It should not come as a surprise that experts on the German car industry tend to reject the nightmare scenario. They do readily accept that EVs and AVs are likely to become more important in the years ahead. However, they typically see the shift to these technologies as relatively slow. In addition, they tend to argue that the German car industry is well on the road to adapting to them. There are at least three ripostes to the doom-mongers:
• Mechanical vehicles are likely to remain dominant over EVs for years to come. It is much easier to imagine a world in which EVs are dominant than to implement it. There are several challenges to be overcome before they become the prevalent form of vehicle.
Probably the most obvious is the limited range of EVs. For most, it is less than 200km at present. This is probably fine for those who limit themselves to relatively short trips close to where they live. But it presents a significant problem for anyone who regularly drives their car for long or even medium distances.
Those who do drive long distances could struggle to find places to refuel. Even in Germany itself, this can be a problem. “We just don’t have the infrastructure,” says Martin Lück, chief investment strategist for Germany, Austria and Eastern Europe at BlackRock. Of course, this is not an insurmountable barrier but it will take political will and the necessary resources to resolve. “It’s not just a challenge for the carmakers but for the politicians who need to pay for the infrastructure around it,” he says.
Perhaps less widely recognised is the lack of demand for EVs. Consumers today are generally satisfied with conventional vehicles. “A lot of people assume consumers can seamlessly move from one technology to another without asking too many questions,” says Philippe Houchois, an equity analyst at Jefferies, an investment bank. “The reality is, consumers are reluctant and concerned about technological change. To be blunt, there is no demand for electric cars today.” In his view, hefty subsidies are likely to be needed to incentivise drivers to make the transition.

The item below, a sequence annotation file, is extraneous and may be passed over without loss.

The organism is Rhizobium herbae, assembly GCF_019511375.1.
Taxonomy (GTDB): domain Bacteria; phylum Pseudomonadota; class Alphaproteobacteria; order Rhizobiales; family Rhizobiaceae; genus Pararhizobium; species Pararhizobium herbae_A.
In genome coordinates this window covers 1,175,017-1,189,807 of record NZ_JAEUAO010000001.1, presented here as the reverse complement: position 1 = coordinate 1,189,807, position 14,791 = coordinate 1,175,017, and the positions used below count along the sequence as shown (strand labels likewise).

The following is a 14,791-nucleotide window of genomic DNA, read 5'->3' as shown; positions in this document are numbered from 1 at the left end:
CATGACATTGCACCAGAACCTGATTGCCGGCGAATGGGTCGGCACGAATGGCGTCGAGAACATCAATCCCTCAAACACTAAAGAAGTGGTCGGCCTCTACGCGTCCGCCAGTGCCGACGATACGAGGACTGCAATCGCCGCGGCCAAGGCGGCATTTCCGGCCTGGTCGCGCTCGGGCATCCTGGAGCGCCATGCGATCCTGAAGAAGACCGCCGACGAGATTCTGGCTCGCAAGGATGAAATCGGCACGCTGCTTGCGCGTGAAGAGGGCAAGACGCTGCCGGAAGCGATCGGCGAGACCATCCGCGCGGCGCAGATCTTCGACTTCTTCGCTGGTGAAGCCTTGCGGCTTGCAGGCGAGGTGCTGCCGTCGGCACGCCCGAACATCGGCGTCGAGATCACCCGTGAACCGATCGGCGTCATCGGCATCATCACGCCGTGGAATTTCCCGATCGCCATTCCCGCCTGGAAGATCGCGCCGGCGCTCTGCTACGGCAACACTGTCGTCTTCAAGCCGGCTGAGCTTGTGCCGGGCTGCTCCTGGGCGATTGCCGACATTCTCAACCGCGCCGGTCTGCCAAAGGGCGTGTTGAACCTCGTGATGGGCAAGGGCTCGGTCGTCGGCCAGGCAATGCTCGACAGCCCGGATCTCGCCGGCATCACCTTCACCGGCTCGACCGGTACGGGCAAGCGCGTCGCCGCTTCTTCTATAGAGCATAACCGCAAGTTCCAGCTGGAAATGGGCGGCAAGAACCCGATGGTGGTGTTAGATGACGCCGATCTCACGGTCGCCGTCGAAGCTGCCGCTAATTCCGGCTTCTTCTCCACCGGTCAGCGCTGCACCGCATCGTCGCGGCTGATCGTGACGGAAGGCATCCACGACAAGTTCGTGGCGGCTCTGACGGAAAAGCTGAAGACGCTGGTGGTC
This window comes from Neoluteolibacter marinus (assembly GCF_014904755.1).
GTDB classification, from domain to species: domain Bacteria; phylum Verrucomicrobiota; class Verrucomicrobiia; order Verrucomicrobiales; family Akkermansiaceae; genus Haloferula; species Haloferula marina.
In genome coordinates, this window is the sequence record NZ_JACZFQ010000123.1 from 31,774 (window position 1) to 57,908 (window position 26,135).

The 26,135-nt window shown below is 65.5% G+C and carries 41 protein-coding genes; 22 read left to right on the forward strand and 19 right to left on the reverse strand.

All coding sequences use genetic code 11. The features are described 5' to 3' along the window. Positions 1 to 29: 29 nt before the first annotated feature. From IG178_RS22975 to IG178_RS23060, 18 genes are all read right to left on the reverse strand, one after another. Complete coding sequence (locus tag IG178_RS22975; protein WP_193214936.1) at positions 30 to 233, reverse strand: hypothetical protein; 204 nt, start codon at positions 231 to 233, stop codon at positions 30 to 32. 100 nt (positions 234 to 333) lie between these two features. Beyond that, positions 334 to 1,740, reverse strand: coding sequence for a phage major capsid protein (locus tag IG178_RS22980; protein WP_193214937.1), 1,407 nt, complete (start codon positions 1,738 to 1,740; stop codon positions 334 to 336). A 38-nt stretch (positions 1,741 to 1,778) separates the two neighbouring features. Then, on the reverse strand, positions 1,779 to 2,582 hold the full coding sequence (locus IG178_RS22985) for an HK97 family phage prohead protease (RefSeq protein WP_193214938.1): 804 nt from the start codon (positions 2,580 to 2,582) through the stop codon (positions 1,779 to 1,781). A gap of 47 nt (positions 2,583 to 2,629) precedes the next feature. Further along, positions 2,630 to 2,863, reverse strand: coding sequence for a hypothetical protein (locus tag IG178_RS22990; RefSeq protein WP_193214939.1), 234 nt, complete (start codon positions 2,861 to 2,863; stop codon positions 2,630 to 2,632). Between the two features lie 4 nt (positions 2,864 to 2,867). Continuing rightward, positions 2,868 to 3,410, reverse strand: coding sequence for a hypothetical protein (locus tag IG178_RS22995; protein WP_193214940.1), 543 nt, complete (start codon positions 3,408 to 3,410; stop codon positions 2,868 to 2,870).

Michael Muders, a fund manager at Union Investment, points out that the number of cars in emerging economies is likely to increase sharply in the coming years. Since such countries do not generally have the infrastructure for electric vehicles, the overwhelming bulk of these cars are likely to be conventional. This could more than compensate for any fall in sales in the developed world. “The number of combustion engines on the street will be bigger in 25 years than now,” he says.
Even those strongly concerned about carbon emissions are likely to see conventional cars improve in that respect. Fuel consumption per kilometre is likely to decrease, with an associated reduction in emissions. In addition, improved particulate filters are likely to reduce NOx (nitric oxide and nitrogen dioxide) emissions from diesel engines. Conversely, it should be remembered that electric cars are not free of emissions. If the electric powering EVs is generated from a power station using fossil fuels then the associated emissions could be considerable.